Bronze Age ( -800 BC)

The Bronze age in Britain began about 1,000 BC, before the Celtic migrations. There are finds showing undefended villages suggesting periods of relative peace. Much of what we know aboout the period comes from tombs, many of which include rich burial goods.

Iron Age (700 BC)

There are no pre-Roman wtritain records of Briain. Archeology is providing imprtant evidence about the First Melennium BC. We know that dramatic changes swept Britain (about 800 BC). This is when the prople of Britain began to make the transition from the Bronze to the Iron Age. The circumstances, however, are not clear. We begin to see hill forts, including some massive enclosures (700 BC). These masive construction projecrs seem to have occured fir about two centuries. Construction ceased (about 500 BC). THis contriction came And for some reason, with the rise of the hill forts, rich burial sites syddenly disappear. [Powell, p. 56.] This all appears to hve begun just before the arrical of the Celts.

Celtic Britain (6th Century BC-5th Century AD)

Very little is known about the early inhabitants of the British Isles, although archeological work has unearthened some fascinating informatin in recent years. The Celtic peoples appear to have begun migrating to Britain at about the tme Rome began to emerge in Italy (about 600 BC). There is some evidence that the Celts integrated the existing population. Thus there was about 1,000 yeatrs of Celtic occuption at the time of the Anglo-Saxon occupation. This was punctuated by Roman conquest (1st Century AD), but relatively few Romans moved to Britain. The population remained overwealmingly Celtic. The Roman cuktural influence appears to be largely concentrated in the cities.

Roman Britain (1st-4th Centuries)

England's written history began with the Roman invasion of Celtic Britain. The Roman conquest of Brition ws characterically brutal. It took longer than Caesar's conquest of Gaul. But the impact on Celtic Britain began even while the conquest was underway. Eventually Roman armies subjugated the British Celts and the era of Roman Britain began. The Romans called their new province Britannia. Some of the luxuries of the Roman Empire had reached Britain even before the conquest. There were cultural and economic links with the Celtic tribes in Gaul and these cotavts continued after the Roman conquest. The Romans brought with them many new technologies in agriculture, industry and architecture. One of the most significant imprint on Celtic Britain was urban life--a hallmark of Roman civilization. And with urbanization came a variety of luxuries. These luxuries were coveted by the Britanii. The British army built forts throughout Briton. Some were temporary emplacements. Others forts became the beginning of the major cities of Roman Britain. Almost from the beginning the Romans began constructing roads connecting these forts. The salaries paid the soldiers from an early period began attracting Celts willing to perform services of value to the soldiers and Roman officials. This included artisans, bakers, laborors, launderers, smiths, and many others. These people at first settled outside the Roman forts. The forts and Celtic selllements developed into cities. These Celts over time became Romanized to varying degrees. The Romans established definiticely that Briton was an island when Governor Gnaeus Julius Agricola dispatched a naval expedition to explore the northern reaches of the island (80s AD). Caesar left an account of his expeditions. And there are accounts of the conquest, but unfortunately very few written records of Roman Britannia have been found either in Briton or Rome itself. This probably testifies to the titality of the Anglo-Saxon assault on Roman Briton. Most of what we now know comes from archaeological and epigraphic work. With the withdrawl of the Legions (407 AD), Roman Briton was soon destroyed by Anglo-Saxon invaders. Some of the British retreated west, but the suyrvivors seem for Celtic than Roman.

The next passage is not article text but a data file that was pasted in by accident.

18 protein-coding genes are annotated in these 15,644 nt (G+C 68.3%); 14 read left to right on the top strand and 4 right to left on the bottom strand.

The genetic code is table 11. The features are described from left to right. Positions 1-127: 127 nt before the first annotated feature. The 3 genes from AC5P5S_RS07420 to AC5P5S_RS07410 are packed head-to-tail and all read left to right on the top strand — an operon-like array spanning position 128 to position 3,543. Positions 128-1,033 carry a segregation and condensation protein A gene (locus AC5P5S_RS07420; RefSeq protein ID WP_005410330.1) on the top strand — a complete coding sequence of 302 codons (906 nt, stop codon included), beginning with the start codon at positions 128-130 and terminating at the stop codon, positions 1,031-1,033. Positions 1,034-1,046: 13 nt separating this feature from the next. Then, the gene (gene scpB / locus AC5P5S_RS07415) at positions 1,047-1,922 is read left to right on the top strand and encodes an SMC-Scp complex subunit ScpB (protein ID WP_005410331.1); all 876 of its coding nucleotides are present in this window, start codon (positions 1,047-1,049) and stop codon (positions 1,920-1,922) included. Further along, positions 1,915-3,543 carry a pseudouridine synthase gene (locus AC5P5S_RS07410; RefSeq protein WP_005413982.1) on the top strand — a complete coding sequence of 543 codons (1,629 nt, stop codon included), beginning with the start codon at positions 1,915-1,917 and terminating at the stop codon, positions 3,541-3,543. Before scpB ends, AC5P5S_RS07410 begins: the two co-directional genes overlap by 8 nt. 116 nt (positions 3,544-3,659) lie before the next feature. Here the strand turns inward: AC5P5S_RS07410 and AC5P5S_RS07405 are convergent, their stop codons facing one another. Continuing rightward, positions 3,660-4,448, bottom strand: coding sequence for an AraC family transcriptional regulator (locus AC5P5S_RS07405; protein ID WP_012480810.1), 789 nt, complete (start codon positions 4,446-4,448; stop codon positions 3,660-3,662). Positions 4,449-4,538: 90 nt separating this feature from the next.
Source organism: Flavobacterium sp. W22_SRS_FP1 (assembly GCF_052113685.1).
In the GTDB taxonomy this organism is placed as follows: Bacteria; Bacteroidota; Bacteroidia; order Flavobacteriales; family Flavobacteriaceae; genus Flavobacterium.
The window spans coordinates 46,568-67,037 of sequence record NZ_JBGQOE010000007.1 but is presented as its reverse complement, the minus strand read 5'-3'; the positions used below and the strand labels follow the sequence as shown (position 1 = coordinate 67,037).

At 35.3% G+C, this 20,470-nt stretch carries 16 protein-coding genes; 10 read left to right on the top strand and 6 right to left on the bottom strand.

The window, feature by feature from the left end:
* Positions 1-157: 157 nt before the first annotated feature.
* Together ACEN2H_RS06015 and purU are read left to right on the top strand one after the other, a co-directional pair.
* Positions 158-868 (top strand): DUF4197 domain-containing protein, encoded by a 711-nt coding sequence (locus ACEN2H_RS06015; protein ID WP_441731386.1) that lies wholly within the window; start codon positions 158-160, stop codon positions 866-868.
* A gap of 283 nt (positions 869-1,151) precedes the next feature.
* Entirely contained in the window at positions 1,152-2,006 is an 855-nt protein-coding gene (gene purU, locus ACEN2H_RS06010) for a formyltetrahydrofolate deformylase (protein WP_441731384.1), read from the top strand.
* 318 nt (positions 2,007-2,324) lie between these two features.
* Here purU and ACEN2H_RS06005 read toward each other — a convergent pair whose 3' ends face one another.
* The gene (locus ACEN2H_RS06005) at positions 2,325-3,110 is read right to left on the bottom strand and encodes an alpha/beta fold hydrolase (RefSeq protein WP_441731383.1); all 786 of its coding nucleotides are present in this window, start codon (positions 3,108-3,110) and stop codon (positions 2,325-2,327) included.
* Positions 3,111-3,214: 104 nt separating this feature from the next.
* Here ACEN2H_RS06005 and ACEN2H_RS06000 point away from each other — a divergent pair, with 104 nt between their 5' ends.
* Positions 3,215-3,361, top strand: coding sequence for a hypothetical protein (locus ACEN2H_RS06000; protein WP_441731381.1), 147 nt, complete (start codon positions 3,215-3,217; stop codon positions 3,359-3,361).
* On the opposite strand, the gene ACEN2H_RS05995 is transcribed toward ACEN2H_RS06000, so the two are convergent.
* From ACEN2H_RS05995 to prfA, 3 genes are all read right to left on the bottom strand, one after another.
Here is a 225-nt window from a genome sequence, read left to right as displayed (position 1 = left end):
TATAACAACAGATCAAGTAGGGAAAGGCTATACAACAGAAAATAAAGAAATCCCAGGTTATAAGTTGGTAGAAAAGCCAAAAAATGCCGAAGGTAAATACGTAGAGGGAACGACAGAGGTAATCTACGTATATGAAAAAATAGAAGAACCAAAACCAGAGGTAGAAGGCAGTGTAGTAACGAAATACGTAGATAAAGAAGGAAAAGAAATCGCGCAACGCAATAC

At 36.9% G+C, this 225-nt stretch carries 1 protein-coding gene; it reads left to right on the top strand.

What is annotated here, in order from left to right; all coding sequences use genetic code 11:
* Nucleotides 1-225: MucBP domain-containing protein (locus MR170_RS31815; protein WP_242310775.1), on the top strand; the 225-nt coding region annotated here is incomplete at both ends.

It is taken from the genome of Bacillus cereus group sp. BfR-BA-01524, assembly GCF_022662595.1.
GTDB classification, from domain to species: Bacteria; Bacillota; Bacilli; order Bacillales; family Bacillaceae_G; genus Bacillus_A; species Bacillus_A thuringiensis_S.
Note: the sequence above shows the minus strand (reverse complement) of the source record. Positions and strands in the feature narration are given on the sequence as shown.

Anglo-Saxon Kingdoms (5th-9th Centuries)

At the time Saint Augustine arrived, the Anglo Saxons controlled most of southern England and were expanding north and west (late 6th century). The Anglo Saxon invaders had no central organization as Roman Britain had or as the Normans would institute after Hastings. They gradually colonised England northwards and westwards, pushing the native Britons to the western fringes of island. Thus Roman Britain was replaced by Anglo Saxon Britain, The Anglo-Saxon invaders formed several new kingdoms. The Anglii settlements evolved into the kingdoms of East Anglia, Mercia, and Northumbria. The Saxons settlements appeared to have founded the kingdoms of Sussex, Wessex, and Essex. The Jutes apprear to have predominated in Kent and the Isle of Wight. Wars between these kingdoms gradually resulted in the consolidation of three impotant kingdoms into Mercia, Northumbria and Wessex. War cointinued between these kingdoms as well as raids from the west and north, but they were stronger than the Romanized Britons and able to deal with these raiders. This was the England that the Vikings found when they began to raid. The Anglo-Saxon invaders were not-yet Christianized. While they defeated the Christinized Britons, they eventually became Chritinized. The Church became the richest institution in the country and the only centralized institution. The Church also acquired prestige and political influence. Their wealth was in land and gold and silver jewellery, relics, and chalses hkld by the churches and manastaries. The Christianized Anglo-Saxon sttes fought among each other, but generally respected church property.